The Kinderman waits for about 200 kids to plant their bottoms on their puffy, nylon jackets on the floor of a converted barn in Columbia.
For now, they keep their distance from the big man in the black derby, suspenders, high-tops and cummerbund. But they can't stop staring at this cross between Raffi and Don King.
"HELLO, I'M THE KINDERMAN," John Taylor announces, as a drum machine beats throughout his 45-minute show. He sings, "I'm very glad I came today, I'm very glad I came."
Then he moves his body, an apparatus victimized by hotel food but still graceful. He sucks in his gut, then lets the beef out. The kids love this move. They inch closer to him. If he threw his cummerbund to the crowd, the kids might faint.
John "the Kinderman" Taylor is a 58-year-old song-and-dance man from Baltimore who dreamed of a dance career in New York but who wound up in Columbia teaching "the Hustle" to Oprah Winfrey and other disco trainees.
And when disco died in his arms, John Taylor reinvented his flashy self. He became the Kinderman, a larger-than-life children's performer who comes to a school, fair or home near you about 500 times a year.
He's at the Preakness Festival. He's at Artscape. He's at the Maryland State Fair. He's everywhere, trailed by a pack of pre-school groupies who sing and move and even sign to his show specifications. They pay at tention to him. He pays attention to them. They love him. He loves them.
The Kinderman is king -- king of the Village of Oakland Mills. It's 38 degrees in Columbia and no matter what the street names bucolically imply (Time Sweep Lane, Basket Ring Road, White Acre), it's a dreary day.
A line has already formed for the Kinderman's 10 a.m. performance in the silo of the Other Barn, an old barn renovated for children's shows by the Oakland Mills Community Association. He'll do two more shows the same day and earn $450.
"We had to add a third show," says events coordinator Nancy Shirey. "He's so popular. It's amazing. It really is."
Susan Kopins watches her 3-year-old son groove to the Kinderman. "I wish I was this entertaining at home," says the Baltimore mother. "For the kids to sit here and do nothing, well, it wouldn't work," she says.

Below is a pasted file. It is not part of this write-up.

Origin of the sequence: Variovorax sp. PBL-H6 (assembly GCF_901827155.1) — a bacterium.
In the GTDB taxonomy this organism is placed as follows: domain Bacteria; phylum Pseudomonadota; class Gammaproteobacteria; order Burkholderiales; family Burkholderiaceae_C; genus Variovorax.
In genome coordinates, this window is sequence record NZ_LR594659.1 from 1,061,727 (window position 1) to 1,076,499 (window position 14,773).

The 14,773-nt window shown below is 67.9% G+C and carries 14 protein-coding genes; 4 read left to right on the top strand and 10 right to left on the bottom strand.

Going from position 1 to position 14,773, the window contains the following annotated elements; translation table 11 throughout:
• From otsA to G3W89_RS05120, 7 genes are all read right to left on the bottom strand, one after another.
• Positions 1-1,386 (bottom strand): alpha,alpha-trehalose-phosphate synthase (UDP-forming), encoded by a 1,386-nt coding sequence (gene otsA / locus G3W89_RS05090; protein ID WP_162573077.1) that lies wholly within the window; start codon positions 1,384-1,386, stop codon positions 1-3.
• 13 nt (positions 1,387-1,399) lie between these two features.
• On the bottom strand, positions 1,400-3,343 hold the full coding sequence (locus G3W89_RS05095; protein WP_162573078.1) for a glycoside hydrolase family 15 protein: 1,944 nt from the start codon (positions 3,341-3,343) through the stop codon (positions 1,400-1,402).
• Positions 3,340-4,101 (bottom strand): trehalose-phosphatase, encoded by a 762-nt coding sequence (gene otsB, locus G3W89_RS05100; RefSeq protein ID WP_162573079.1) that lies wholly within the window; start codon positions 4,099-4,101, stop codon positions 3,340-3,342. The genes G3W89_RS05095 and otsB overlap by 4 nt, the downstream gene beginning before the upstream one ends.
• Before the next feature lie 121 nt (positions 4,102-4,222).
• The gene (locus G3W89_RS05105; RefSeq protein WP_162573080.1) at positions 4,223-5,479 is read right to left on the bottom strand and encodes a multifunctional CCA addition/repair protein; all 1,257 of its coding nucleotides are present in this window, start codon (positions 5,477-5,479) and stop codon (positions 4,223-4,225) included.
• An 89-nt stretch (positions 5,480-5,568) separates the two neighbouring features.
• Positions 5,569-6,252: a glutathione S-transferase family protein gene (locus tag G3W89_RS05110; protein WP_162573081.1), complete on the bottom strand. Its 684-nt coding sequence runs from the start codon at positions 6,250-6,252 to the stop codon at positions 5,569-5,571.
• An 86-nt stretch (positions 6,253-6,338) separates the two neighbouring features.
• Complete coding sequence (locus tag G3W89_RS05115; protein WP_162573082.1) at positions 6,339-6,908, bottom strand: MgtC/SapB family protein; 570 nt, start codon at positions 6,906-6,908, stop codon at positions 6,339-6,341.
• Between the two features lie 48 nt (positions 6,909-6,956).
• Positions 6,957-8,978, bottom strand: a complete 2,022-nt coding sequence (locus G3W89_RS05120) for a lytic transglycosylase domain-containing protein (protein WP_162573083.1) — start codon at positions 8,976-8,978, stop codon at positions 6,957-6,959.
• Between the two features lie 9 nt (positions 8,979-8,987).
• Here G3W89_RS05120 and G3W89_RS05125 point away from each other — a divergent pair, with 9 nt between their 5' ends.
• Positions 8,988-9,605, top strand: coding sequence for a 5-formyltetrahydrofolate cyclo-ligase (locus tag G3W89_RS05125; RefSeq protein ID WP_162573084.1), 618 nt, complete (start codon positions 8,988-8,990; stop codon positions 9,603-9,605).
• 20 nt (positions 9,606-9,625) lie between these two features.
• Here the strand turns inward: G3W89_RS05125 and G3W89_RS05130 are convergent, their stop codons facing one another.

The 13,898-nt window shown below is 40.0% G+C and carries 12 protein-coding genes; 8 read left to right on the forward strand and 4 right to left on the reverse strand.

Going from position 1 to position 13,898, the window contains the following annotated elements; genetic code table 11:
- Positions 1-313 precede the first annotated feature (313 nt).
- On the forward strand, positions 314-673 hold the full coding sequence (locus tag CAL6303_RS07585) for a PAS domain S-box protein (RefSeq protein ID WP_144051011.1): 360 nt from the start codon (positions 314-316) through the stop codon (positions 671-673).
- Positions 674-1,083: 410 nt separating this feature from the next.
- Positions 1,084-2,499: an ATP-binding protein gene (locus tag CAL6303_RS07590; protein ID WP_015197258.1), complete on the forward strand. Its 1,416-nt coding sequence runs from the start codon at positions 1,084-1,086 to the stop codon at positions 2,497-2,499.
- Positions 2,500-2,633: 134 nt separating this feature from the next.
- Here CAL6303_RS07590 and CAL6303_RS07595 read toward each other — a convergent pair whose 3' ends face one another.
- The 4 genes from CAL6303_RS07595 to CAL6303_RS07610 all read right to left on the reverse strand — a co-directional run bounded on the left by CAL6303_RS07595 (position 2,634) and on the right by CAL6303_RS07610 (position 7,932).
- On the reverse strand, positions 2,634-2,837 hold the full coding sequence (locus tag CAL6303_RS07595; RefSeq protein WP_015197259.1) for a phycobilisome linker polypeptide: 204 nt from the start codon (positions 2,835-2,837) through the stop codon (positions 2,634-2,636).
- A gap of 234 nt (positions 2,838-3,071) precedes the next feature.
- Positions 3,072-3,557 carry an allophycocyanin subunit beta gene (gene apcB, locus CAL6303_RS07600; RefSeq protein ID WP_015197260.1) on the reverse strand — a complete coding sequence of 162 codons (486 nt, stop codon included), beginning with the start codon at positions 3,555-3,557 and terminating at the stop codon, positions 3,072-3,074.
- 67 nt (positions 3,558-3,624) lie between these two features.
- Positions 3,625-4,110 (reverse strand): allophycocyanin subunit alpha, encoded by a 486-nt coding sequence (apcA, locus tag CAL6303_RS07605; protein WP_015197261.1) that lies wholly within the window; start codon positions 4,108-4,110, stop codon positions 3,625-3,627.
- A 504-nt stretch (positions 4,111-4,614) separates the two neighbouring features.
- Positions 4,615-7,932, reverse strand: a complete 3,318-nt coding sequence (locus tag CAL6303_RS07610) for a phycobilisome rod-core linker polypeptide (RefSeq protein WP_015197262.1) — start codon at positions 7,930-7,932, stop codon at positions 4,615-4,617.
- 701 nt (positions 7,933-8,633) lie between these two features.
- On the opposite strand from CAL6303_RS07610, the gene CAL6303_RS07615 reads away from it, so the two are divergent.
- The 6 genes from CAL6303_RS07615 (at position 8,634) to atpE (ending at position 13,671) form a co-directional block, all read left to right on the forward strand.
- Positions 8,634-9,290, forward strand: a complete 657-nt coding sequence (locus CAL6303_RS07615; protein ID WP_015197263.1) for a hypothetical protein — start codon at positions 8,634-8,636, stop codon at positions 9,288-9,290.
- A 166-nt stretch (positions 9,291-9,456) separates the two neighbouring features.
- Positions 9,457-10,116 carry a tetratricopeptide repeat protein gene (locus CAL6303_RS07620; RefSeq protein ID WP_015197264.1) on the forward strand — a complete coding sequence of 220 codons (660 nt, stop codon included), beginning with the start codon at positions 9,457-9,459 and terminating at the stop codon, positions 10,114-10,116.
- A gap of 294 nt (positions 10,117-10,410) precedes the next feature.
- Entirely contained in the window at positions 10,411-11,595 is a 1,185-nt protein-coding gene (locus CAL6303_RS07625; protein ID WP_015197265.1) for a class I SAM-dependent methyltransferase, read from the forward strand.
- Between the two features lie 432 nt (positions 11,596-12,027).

The Kinderman knows it too; he keeps his foot on the accelerator. "Friends, Friends, Friends, 1, 2, 3, All my friends are here with me," the Kinderman seemingly sings a couple hundred choruses of this. Then he asks only the girls to stand.
"Girls you are on television. Fix your hair! Put your makeup on! Girls put on your deodorant," he says, teasing them into singing the "Friends" theme song. The girls do their part, and he sits them back down with a wave of his hand.
Boys, boys!!! "Fix your hair! You are on television. Boys put on your deodorant. Boys -- more deodorant!"
The boys laugh, sing and sit. Everyone is paying attention. OK, a couple of kids emit those screams heard when a fox rips open a rabbit. But most of the kids hang on the Kinderman's every verse.
Early dreams of dancing
Long ago he figured something out about kids and himself.
"Everybody wants attention and acceptance," Mr. Taylor says at his Columbia home. Growing up in Baltimore, he haunted the old Royal Theater where you could watch four dance shows for one quarter. All the popular dance companies from New York would tour in Baltimore. At age 6, he remembers looking up at the stage and seeing one guy surrounded by 20 dancers. The male dancer wore sequins and white gloves and white shoes and socks. Young John Taylor had a vision.
"That's me!" the boy thought.
It was settled. He would some day dance in New York because if you can make it there, well, you know.
But his mom, who owned a restaurant on Pennsylvania Avenue, told her son to get an education first. So, her boy graduated from Douglass High School, then Morgan State University and later studied dance therapy at Goucher College. He taught art in Catonsville and worked 18 years in the Baltimore County public school system.
"I never knew teachers didn't make any money," Mr. Taylor says, remembering when he made only $9,000 a year.
By this time, his dream of dancing professionally in New York or any other place had rusted. He did come close in 1971 when he auditioned for the European touring company of "Hair." Mr. Taylor says he passed the audition but refused to take off his clothes for the nude scene in "Hair."
"What would my mother have thought?" he wondered.
Then, in 1978, his life changed. He started teaching social dancing in Columbia -- including something called the Bump. John Taylor discovered something about this trendy dancing business: It paid well. He taught "the Bump" to 80 people at $3 per person. The math was wonderful.